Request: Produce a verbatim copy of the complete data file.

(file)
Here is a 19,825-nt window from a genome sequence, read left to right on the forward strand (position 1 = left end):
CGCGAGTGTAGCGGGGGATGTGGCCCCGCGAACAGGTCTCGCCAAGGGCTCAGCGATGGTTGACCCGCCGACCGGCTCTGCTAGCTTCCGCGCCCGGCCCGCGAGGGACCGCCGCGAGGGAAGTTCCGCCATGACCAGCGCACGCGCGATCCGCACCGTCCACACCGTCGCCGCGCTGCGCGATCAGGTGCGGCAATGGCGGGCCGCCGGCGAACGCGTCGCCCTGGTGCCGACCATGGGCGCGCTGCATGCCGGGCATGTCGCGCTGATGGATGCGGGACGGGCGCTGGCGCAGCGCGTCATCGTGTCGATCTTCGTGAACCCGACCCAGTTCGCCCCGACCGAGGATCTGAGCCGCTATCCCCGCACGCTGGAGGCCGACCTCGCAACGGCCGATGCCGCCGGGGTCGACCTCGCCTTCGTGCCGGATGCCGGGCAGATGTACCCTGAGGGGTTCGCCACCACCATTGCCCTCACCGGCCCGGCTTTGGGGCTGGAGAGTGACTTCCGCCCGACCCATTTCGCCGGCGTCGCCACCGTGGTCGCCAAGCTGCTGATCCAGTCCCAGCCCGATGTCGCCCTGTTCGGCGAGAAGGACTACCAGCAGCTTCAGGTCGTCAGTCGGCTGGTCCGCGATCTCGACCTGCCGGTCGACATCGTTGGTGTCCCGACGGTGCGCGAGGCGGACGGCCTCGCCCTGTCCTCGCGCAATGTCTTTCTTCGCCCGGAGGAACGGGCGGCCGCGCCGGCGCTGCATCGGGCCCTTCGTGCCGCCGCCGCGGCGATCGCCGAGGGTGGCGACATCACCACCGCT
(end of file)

Here is a 19,825-nt window from a genome sequence, read left to right on the forward strand (position 1 = left end):
CGCGAGTGTAGCGGGGGATGTGGCCCCGCGAACAGGTCTCGCCAAGGGCTCAGCGATGGTTGACCCGCCGACCGGCTCTGCTAGCTTCCGCGCCCGGCCCGCGAGGGACCGCCGCGAGGGAAGTTCCGCCATGACCAGCGCACGCGCGATCCGCACCGTCCACACCGTCGCCGCGCTGCGCGATCAGGTGCGGCAATGGCGGGCCGCCGGCGAACGCGTCGCCCTGGTGCCGACCATGGGCGCGCTGCATGCCGGGCATGTCGCGCTGATGGATGCGGGACGGGCGCTGGCGCAGCGCGTCATCGTGTCGATCTTCGTGAACCCGACCCAGTTCGCCCCGACCGAGGATCTGAGCCGCTATCCCCGCACGCTGGAGGCCGACCTCGCAACGGCCGATGCCGCCGGGGTCGACCTCGCCTTCGTGCCGGATGCCGGGCAGATGTACCCTGAGGGGTTCGCCACCACCATTGCCCTCACCGGCCCGGCTTTGGGGCTGGAGAGTGACTTCCGCCCGACCCATTTCGCCGGCGTCGCCACCGTGGTCGCCAAGCTGCTGATCCAGTCCCAGCCCGATGTCGCCCTGTTCGGCGAGAAGGACTACCAGCAGCTTCAGGTCGTCAGTCGGCTGGTCCGCGATCTCGACCTGCCGGTCGACATCGTTGGTGTCCCGACGGTGCGCGAGGCGGACGGCCTCGCCCTGTCCTCGCGCAATGTCTTTCTTCGCCCGGAGGAACGGGCGGCCGCGCCGGCGCTGCATCGGGCCCTTCGTGCCGCCGCCGCGGCGATCGCCGAGGGTGGCGACATCACCACCGCT